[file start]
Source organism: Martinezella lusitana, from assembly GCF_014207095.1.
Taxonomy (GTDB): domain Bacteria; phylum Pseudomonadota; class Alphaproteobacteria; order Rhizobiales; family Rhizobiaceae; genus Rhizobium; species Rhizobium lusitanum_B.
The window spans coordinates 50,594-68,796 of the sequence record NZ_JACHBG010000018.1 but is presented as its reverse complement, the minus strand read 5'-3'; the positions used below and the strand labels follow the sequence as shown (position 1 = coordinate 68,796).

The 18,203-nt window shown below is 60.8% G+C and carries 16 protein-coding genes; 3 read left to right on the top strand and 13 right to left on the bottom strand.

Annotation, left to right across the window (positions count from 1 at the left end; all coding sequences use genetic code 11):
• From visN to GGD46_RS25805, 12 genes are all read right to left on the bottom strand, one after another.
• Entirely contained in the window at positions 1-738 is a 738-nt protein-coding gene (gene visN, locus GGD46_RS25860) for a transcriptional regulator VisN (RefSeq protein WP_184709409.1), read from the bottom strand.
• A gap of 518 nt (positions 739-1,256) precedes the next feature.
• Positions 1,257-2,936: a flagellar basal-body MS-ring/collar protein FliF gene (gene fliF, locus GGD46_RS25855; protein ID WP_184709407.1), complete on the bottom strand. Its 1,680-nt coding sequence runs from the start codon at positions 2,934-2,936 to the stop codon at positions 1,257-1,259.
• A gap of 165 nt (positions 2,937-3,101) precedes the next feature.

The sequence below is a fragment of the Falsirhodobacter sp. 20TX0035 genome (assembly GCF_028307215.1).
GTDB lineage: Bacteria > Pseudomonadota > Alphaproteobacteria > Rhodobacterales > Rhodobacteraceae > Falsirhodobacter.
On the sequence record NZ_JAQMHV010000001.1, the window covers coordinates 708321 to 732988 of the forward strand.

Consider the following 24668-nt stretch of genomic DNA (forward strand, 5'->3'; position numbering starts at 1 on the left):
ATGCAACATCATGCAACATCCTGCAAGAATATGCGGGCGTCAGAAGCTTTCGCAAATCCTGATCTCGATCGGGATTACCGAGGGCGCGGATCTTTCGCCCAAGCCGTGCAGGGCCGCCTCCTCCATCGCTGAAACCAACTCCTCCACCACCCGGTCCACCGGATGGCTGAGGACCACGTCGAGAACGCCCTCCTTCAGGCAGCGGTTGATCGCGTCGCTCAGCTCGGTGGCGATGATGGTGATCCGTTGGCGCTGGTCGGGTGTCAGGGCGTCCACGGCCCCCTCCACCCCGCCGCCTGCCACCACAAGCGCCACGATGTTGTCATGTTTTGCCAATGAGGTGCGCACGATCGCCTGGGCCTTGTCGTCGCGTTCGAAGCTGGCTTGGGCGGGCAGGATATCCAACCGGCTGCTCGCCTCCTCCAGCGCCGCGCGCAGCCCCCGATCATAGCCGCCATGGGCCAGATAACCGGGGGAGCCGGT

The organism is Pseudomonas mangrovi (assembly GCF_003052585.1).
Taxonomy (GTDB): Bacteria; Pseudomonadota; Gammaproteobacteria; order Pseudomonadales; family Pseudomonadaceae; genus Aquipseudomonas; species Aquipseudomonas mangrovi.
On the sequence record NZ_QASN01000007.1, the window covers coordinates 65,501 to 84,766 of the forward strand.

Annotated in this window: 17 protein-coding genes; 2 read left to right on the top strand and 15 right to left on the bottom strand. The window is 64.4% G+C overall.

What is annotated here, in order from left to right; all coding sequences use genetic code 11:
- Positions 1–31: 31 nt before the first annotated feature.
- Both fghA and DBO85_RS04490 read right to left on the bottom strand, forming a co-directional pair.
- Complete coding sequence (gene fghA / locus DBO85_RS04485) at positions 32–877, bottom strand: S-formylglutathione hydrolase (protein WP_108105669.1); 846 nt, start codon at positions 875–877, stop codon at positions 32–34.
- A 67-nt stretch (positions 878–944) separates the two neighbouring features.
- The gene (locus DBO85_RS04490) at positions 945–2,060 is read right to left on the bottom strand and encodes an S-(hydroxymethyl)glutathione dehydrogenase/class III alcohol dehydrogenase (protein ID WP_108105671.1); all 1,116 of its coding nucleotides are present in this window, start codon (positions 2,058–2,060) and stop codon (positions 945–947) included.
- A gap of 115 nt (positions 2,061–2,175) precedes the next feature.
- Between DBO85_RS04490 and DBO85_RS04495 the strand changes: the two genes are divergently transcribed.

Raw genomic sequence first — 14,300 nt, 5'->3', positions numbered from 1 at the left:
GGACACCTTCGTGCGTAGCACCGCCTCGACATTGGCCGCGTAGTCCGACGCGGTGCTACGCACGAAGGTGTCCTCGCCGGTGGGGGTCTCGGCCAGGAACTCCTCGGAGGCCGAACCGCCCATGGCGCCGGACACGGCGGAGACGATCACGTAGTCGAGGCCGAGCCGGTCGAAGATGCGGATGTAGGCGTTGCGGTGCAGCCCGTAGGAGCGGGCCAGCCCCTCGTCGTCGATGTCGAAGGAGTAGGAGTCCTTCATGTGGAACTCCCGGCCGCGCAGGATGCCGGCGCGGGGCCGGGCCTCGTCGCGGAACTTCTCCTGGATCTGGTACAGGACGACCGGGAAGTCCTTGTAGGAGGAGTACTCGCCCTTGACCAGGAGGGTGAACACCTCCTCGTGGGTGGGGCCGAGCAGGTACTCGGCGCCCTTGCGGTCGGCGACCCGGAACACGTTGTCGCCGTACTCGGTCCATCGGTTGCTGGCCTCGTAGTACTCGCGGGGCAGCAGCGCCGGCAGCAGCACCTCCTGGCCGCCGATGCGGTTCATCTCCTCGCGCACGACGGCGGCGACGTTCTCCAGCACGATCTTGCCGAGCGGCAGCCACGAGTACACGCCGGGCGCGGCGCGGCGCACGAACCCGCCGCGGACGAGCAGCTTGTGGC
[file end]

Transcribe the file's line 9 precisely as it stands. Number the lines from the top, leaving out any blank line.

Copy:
• Positions 1,257-2,936: a flagellar basal-body MS-ring/collar protein FliF gene (gene fliF, locus GGD46_RS25855; protein ID WP_184709407.1), complete on the bottom strand. Its 1,680-nt coding sequence runs from the start codon at positions 2,934-2,936 to the stop codon at positions 1,257-1,259.